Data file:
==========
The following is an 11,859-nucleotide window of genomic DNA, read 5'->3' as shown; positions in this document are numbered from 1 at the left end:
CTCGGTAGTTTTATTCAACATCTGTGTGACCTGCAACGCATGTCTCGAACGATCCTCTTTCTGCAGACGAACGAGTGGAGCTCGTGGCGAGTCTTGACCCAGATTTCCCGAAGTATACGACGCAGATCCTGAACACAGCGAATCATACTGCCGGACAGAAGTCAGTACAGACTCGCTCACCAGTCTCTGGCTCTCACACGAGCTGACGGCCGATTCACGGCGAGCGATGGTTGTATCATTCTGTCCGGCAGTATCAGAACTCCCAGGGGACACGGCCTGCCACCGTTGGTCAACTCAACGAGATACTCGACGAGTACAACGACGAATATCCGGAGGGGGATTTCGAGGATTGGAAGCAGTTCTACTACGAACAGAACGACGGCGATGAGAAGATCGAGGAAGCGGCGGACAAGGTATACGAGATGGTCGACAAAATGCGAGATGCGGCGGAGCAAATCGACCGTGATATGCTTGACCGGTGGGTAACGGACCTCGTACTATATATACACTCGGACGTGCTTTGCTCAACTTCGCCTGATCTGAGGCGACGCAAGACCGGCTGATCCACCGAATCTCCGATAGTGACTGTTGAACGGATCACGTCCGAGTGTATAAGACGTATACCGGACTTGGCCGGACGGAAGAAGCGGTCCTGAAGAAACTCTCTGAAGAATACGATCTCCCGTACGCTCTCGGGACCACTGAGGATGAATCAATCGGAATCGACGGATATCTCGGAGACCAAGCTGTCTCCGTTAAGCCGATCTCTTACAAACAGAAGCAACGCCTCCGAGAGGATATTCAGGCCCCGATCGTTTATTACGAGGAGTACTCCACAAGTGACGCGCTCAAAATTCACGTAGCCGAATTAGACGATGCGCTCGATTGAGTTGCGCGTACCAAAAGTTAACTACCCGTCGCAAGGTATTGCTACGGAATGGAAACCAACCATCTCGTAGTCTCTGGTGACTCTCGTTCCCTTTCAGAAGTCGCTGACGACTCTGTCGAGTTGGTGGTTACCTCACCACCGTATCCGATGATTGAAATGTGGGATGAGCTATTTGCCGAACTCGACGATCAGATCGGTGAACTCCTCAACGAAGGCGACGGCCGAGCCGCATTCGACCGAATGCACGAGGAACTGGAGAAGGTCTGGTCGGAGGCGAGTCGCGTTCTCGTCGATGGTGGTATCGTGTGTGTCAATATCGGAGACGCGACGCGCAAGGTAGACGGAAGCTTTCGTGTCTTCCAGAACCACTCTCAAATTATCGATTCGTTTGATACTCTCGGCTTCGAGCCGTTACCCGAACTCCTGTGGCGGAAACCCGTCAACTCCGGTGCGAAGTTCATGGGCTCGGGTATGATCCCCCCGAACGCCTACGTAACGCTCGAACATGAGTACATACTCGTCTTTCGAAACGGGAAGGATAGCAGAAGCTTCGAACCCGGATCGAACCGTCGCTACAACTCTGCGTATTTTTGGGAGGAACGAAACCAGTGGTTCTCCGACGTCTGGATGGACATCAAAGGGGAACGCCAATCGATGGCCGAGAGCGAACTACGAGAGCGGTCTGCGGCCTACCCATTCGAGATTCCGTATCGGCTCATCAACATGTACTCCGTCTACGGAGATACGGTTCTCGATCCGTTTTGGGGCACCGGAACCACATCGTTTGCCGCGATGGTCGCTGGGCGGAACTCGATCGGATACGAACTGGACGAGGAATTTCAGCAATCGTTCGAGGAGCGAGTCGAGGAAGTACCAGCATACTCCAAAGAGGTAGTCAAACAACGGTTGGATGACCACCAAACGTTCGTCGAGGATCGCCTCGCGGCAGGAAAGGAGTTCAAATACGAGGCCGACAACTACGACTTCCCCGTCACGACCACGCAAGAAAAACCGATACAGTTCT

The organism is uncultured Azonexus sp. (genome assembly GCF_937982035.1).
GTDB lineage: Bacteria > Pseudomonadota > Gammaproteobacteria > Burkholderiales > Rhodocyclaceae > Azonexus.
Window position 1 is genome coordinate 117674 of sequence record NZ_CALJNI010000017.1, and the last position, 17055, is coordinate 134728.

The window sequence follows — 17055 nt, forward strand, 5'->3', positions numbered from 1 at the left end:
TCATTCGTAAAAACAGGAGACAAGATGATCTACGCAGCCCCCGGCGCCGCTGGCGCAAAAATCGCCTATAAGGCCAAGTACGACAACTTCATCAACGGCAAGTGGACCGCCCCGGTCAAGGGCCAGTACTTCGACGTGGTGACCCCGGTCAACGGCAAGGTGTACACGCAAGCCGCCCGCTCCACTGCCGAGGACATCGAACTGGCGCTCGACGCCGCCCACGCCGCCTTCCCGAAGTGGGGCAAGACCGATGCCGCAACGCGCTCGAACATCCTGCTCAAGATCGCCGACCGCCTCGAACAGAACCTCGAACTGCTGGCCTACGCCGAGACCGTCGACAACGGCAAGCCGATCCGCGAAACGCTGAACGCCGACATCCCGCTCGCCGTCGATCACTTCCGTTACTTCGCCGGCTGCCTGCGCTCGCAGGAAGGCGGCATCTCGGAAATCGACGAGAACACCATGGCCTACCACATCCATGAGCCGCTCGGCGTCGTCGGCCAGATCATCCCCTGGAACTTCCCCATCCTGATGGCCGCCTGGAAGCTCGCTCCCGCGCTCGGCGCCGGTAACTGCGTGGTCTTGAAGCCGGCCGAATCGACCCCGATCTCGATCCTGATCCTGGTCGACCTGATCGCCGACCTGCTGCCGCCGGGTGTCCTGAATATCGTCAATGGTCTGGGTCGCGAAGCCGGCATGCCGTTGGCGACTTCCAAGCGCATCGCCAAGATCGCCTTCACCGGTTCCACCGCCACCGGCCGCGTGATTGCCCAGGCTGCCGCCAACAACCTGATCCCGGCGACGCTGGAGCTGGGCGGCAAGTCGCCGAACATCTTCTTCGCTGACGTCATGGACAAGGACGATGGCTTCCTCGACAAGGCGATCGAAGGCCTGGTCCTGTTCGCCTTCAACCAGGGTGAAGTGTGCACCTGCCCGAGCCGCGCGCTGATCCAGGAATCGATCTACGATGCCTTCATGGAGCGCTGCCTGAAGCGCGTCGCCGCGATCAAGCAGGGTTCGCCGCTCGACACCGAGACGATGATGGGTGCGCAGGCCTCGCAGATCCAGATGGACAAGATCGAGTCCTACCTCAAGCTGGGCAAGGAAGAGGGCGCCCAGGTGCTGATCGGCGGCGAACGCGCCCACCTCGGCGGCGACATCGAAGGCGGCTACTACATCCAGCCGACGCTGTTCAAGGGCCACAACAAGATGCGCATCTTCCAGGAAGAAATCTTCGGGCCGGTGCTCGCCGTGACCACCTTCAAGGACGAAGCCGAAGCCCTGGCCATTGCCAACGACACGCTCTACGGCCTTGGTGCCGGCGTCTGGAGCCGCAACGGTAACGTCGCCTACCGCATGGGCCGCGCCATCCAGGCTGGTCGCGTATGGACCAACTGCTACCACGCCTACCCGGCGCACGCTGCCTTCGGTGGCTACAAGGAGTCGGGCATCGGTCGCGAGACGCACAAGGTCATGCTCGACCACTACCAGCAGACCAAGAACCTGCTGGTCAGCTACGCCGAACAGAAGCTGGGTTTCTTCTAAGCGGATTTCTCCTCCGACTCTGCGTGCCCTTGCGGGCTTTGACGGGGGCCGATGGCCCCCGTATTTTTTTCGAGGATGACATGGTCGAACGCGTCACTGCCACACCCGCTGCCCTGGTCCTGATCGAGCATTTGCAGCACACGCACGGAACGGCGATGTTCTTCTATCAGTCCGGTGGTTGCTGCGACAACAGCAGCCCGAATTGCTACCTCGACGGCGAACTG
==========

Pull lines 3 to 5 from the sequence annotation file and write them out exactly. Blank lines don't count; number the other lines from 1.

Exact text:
The organism is uncultured Azonexus sp. (genome assembly GCF_937982035.1).
GTDB lineage: Bacteria > Pseudomonadota > Gammaproteobacteria > Burkholderiales > Rhodocyclaceae > Azonexus.
Window position 1 is genome coordinate 117674 of sequence record NZ_CALJNI010000017.1, and the last position, 17055, is coordinate 134728.